CINCINNATI, Ohio — When you enter the kitchen at La Soupe, it looks like any other restaurant. Chefs are hard at work perfecting their menus, while their staff are filleting fish, chopping vegetables, or prepping whatever they can for a successful service.
What you won't find, however, is any waitstaff or customers.
La Soupe started as a nonprofit in 2014. Suzy DeYoung, a nationally renowned chef and restauranteur, left behind the for-profit side of her career to see how she could address two industry-wide issues at once: food waste and food insecurity.
"The food is there," DeYoung said. "It just needs to be used in a mindful way."
La Soupe was the answer. The nonprofit accepts leftover food from restaurants, grocery stores, or anyone willing to donate, and its chefs make those ingredients into restaurant-quality meals for families in need.
"Somebody cares," DeYoung said. "Somebody takes the time to prepare these meals."
Greg Genetti is one of those somebodies. He joined the team in March as the chef de cuisine, after serving for more than ten years as a chef at the Camargo Country Club.
“It was time for a change," he said. "It was just time to start doing some good.”
Like DeYoung, Genetti has decades of kitchen experience under his belt, and he said transitioning into the zero-waste environment at La Soupe was easier than many might expect.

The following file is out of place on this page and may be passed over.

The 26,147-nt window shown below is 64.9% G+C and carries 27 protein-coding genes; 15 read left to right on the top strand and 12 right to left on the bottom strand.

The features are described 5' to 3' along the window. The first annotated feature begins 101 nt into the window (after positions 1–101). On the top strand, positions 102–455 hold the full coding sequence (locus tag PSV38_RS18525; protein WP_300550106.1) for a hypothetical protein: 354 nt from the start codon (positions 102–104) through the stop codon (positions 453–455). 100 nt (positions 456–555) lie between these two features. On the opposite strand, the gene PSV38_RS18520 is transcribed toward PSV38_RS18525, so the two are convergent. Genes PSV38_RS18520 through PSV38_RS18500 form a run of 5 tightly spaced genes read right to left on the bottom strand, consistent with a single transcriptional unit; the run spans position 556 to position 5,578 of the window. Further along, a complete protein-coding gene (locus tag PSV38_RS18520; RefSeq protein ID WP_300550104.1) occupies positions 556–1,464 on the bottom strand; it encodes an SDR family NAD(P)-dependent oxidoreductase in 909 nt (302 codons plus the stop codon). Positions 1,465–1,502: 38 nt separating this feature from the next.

"Good chefs are all about zero waste,” he said.
Genetti is one of the leaders helping his staff figure out how every scrap will go to use either in the meal, into soup stock, or into animal feed.
Up until spring, La Soupe worked out of a 900 square foot facility on Round-Bottom Rd. The kitchen had its sights set on expansion for a while, but DeYoung said the pandemic made the matter more urgent.
La Soupe was set to move into its new space in Walnut Hills in April, but when as food insecurity began to skyrocket in late March, the Fireside Grill gave La Soupe temporary space in its kitchen to meet the need.
Genetti said La Soupe settled into their own space in May, but the kitchen is still serving more clients than ever.
"It's fifteen, sixteen different places," he said. "Because the need is that high to feed people."
With 10,000 square feet, the new space on McMillan St. gives La Soupe far more room to cook, pack, and store food, but Genetti said they've quickly adapted to use every inch.
La Soupe expects to remain busy for the foreseeable future, but when the pandemic calms down, the staff hopes to increase their education efforts.
The new space has a demonstration kitchen the team hopes to use for cooking classes, focused on using leftover or common household ingredients and preventing food waste.